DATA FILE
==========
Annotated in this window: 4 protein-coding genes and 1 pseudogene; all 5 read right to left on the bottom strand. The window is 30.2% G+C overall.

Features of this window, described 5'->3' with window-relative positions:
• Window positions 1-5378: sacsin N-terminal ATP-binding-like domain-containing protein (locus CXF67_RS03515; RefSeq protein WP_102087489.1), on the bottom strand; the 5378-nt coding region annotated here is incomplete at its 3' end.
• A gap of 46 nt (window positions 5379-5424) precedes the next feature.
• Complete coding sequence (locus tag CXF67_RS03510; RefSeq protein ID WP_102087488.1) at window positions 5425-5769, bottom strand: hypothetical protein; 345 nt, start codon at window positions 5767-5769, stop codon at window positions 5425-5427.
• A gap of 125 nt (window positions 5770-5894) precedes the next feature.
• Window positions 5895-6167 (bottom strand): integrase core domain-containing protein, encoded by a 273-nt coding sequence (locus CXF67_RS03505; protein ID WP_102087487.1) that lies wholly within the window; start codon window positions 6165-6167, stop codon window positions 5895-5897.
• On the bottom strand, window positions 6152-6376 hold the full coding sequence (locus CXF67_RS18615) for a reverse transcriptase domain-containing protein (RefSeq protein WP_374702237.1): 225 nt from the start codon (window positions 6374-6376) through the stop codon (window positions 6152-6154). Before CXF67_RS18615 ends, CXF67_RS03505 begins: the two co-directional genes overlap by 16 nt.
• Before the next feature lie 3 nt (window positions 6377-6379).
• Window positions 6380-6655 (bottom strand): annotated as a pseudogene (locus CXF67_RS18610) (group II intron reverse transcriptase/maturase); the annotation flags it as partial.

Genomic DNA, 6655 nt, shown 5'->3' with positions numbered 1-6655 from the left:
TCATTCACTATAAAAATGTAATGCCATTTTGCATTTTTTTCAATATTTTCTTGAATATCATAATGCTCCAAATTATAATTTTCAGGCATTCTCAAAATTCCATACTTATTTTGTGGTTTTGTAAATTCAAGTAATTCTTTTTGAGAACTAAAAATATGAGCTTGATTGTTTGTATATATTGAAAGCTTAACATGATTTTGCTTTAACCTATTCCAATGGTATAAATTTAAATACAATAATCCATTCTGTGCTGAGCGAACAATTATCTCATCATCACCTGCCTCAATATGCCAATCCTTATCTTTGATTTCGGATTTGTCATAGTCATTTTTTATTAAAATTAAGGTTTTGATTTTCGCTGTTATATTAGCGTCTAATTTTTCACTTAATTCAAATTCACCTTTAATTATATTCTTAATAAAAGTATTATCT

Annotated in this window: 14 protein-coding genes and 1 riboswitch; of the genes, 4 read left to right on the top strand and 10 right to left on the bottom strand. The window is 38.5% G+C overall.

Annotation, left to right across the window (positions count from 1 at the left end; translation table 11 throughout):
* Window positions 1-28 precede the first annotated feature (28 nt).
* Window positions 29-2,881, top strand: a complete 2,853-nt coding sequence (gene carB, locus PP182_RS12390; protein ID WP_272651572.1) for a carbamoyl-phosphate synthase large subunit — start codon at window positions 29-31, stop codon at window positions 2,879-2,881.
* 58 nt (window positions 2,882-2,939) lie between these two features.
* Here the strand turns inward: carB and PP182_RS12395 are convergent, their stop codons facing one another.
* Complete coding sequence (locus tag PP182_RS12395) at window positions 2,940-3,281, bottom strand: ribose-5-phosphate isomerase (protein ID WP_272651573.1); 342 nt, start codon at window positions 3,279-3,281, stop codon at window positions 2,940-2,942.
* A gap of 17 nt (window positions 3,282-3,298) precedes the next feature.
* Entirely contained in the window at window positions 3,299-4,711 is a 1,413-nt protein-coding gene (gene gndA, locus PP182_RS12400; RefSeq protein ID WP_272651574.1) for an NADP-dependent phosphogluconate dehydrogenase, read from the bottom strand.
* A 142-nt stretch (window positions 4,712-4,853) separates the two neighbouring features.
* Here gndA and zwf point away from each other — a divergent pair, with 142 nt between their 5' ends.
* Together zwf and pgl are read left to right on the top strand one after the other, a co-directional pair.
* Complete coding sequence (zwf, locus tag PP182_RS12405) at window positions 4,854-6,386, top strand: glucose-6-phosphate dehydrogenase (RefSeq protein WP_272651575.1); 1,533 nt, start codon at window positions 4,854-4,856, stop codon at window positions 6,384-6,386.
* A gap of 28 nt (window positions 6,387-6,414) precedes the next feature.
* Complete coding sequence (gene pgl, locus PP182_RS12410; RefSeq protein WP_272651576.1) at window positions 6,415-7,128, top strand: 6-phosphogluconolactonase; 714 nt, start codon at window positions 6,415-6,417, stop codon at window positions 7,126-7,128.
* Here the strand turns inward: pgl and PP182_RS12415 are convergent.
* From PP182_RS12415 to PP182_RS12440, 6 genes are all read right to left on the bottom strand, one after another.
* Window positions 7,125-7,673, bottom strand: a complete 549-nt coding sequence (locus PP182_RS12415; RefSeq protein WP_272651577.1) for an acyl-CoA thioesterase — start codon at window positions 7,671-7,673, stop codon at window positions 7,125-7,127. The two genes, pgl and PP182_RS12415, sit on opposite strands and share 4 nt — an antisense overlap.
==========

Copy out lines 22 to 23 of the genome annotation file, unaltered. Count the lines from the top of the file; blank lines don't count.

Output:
* A 142-nt stretch (window positions 4,712-4,853) separates the two neighbouring features.
* Here gndA and zwf point away from each other — a divergent pair, with 142 nt between their 5' ends.